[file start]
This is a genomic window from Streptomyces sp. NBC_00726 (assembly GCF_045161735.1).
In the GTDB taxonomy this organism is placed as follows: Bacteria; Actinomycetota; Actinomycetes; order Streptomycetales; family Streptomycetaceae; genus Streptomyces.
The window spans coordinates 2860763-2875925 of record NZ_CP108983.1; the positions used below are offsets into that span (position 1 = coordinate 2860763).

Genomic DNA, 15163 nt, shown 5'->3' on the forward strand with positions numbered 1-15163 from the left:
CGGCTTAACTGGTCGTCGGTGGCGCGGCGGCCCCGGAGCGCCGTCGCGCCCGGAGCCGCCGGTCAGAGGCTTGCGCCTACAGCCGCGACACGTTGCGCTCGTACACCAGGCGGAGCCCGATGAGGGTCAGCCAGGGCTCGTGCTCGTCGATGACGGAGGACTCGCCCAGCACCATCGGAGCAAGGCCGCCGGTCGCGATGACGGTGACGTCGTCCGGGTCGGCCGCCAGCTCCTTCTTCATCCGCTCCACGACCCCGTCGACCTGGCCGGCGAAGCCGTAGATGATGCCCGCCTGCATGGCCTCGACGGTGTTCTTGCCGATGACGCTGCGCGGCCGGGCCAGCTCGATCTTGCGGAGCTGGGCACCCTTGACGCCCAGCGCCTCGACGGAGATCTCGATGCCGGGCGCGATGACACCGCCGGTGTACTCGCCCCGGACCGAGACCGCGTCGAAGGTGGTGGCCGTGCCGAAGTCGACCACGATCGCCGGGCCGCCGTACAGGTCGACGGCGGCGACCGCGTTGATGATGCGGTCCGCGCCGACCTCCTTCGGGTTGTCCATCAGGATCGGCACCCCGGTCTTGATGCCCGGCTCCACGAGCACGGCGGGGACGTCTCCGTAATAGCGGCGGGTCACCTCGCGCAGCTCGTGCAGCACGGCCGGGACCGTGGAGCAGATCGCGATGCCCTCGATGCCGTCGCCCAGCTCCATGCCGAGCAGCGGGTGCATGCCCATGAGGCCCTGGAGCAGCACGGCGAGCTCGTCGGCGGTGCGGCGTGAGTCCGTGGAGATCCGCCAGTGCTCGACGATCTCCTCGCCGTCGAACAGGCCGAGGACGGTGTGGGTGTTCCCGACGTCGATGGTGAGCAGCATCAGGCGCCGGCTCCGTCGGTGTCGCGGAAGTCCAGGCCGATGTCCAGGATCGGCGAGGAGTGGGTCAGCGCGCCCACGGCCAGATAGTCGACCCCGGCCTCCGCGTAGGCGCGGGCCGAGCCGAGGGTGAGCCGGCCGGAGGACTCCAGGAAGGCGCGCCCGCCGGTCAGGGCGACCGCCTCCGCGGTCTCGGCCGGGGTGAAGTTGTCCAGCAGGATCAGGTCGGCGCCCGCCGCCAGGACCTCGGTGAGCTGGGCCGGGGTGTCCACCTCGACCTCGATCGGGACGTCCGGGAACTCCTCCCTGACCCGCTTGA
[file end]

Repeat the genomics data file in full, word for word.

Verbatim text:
This is a genomic window from Streptomyces sp. NBC_00726 (assembly GCF_045161735.1).
In the GTDB taxonomy this organism is placed as follows: Bacteria; Actinomycetota; Actinomycetes; order Streptomycetales; family Streptomycetaceae; genus Streptomyces.
The window spans coordinates 2860763-2875925 of record NZ_CP108983.1; the positions used below are offsets into that span (position 1 = coordinate 2860763).

Genomic DNA, 15163 nt, shown 5'->3' on the forward strand with positions numbered 1-15163 from the left:
CGGCTTAACTGGTCGTCGGTGGCGCGGCGGCCCCGGAGCGCCGTCGCGCCCGGAGCCGCCGGTCAGAGGCTTGCGCCTACAGCCGCGACACGTTGCGCTCGTACACCAGGCGGAGCCCGATGAGGGTCAGCCAGGGCTCGTGCTCGTCGATGACGGAGGACTCGCCCAGCACCATCGGAGCAAGGCCGCCGGTCGCGATGACGGTGACGTCGTCCGGGTCGGCCGCCAGCTCCTTCTTCATCCGCTCCACGACCCCGTCGACCTGGCCGGCGAAGCCGTAGATGATGCCCGCCTGCATGGCCTCGACGGTGTTCTTGCCGATGACGCTGCGCGGCCGGGCCAGCTCGATCTTGCGGAGCTGGGCACCCTTGACGCCCAGCGCCTCGACGGAGATCTCGATGCCGGGCGCGATGACACCGCCGGTGTACTCGCCCCGGACCGAGACCGCGTCGAAGGTGGTGGCCGTGCCGAAGTCGACCACGATCGCCGGGCCGCCGTACAGGTCGACGGCGGCGACCGCGTTGATGATGCGGTCCGCGCCGACCTCCTTCGGGTTGTCCATCAGGATCGGCACCCCGGTCTTGATGCCCGGCTCCACGAGCACGGCGGGGACGTCTCCGTAATAGCGGCGGGTCACCTCGCGCAGCTCGTGCAGCACGGCCGGGACCGTGGAGCAGATCGCGATGCCCTCGATGCCGTCGCCCAGCTCCATGCCGAGCAGCGGGTGCATGCCCATGAGGCCCTGGAGCAGCACGGCGAGCTCGTCGGCGGTGCGGCGTGAGTCCGTGGAGATCCGCCAGTGCTCGACGATCTCCTCGCCGTCGAACAGGCCGAGGACGGTGTGGGTGTTCCCGACGTCGATGGTGAGCAGCATCAGGCGCCGGCTCCGTCGGTGTCGCGGAAGTCCAGGCCGATGTCCAGGATCGGCGAGGAGTGGGTCAGCGCGCCCACGGCCAGATAGTCGACCCCGGCCTCCGCGTAGGCGCGGGCCGAGCCGAGGGTGAGCCGGCCGGAGGACTCCAGGAAGGCGCGCCCGCCGGTCAGGGCGACCGCCTCCGCGGTCTCGGCCGGGGTGAAGTTGTCCAGCAGGATCAGGTCGGCGCCCGCCGCCAGGACCTCGGTGAGCTGGGCCGGGGTGTCCACCTCGACCTCGATCGGGACGTCCGGGAACTCCTCCCTGACCCGCTTGA